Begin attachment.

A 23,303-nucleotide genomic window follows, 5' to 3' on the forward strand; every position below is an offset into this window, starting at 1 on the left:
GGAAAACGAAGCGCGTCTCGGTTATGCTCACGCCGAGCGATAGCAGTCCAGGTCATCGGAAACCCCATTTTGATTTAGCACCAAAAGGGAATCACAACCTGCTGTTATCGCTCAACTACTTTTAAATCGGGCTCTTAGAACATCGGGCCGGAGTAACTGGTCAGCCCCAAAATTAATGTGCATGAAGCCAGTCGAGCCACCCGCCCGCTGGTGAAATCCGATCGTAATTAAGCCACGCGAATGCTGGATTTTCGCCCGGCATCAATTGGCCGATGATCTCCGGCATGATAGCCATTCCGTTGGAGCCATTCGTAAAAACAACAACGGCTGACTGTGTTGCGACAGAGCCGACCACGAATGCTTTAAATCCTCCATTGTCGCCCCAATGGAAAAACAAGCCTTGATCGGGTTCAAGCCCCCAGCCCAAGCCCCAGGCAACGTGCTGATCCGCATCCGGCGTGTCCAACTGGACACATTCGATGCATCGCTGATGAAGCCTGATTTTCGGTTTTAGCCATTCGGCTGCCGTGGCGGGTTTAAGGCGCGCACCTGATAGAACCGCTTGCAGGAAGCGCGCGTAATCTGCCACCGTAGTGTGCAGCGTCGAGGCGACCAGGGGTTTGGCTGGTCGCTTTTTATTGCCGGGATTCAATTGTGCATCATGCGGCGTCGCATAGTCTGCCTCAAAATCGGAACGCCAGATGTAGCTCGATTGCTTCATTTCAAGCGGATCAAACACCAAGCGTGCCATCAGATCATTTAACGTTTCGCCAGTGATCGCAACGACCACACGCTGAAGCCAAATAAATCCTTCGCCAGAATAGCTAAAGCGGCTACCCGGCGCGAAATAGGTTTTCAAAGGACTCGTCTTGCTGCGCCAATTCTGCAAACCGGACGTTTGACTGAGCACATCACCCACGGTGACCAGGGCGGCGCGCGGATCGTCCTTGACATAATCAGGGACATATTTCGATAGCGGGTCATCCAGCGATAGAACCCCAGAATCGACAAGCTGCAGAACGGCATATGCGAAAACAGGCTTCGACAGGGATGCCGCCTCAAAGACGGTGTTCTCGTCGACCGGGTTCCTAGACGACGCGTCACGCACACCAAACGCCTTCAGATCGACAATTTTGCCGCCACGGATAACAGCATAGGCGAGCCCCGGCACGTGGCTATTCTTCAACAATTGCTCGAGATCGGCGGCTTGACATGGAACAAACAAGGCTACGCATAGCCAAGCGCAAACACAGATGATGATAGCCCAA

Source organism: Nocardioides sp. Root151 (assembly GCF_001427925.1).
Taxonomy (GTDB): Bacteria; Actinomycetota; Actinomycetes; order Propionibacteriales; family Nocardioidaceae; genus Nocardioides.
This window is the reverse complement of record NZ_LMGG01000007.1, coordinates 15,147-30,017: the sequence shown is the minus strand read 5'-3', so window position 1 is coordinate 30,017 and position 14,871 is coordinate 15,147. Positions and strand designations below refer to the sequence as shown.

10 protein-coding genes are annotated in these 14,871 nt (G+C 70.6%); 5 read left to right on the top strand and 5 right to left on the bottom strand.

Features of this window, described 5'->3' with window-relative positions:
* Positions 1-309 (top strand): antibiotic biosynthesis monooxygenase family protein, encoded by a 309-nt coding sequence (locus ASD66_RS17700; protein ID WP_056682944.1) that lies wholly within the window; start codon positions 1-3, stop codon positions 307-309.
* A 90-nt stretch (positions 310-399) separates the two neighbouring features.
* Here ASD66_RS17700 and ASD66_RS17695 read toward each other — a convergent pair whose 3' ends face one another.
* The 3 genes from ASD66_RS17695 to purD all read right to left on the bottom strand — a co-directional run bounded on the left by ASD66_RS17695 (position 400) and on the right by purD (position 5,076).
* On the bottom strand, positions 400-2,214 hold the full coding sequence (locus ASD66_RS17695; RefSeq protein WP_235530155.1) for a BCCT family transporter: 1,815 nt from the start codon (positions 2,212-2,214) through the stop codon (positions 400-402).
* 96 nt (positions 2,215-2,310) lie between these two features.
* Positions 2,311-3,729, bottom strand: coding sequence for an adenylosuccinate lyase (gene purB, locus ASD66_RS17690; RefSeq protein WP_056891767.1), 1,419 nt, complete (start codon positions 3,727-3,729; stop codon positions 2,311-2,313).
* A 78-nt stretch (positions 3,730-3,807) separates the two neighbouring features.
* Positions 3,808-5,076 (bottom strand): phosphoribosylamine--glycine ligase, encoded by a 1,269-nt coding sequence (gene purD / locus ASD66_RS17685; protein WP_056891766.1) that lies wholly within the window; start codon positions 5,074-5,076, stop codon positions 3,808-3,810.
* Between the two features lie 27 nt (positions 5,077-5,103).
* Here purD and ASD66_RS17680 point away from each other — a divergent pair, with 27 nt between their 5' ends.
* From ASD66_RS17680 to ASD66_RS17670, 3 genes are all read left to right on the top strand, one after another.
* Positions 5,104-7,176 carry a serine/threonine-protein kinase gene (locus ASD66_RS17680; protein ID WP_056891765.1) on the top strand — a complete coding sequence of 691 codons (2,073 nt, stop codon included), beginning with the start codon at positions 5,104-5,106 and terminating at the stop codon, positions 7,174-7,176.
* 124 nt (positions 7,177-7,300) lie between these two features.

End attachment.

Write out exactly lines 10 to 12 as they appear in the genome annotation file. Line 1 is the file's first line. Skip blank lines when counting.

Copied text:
* Here ASD66_RS17700 and ASD66_RS17695 read toward each other — a convergent pair whose 3' ends face one another.
* The 3 genes from ASD66_RS17695 to purD all read right to left on the bottom strand — a co-directional run bounded on the left by ASD66_RS17695 (position 400) and on the right by purD (position 5,076).
* On the bottom strand, positions 400-2,214 hold the full coding sequence (locus ASD66_RS17695; RefSeq protein WP_235530155.1) for a BCCT family transporter: 1,815 nt from the start codon (positions 2,212-2,214) through the stop codon (positions 400-402).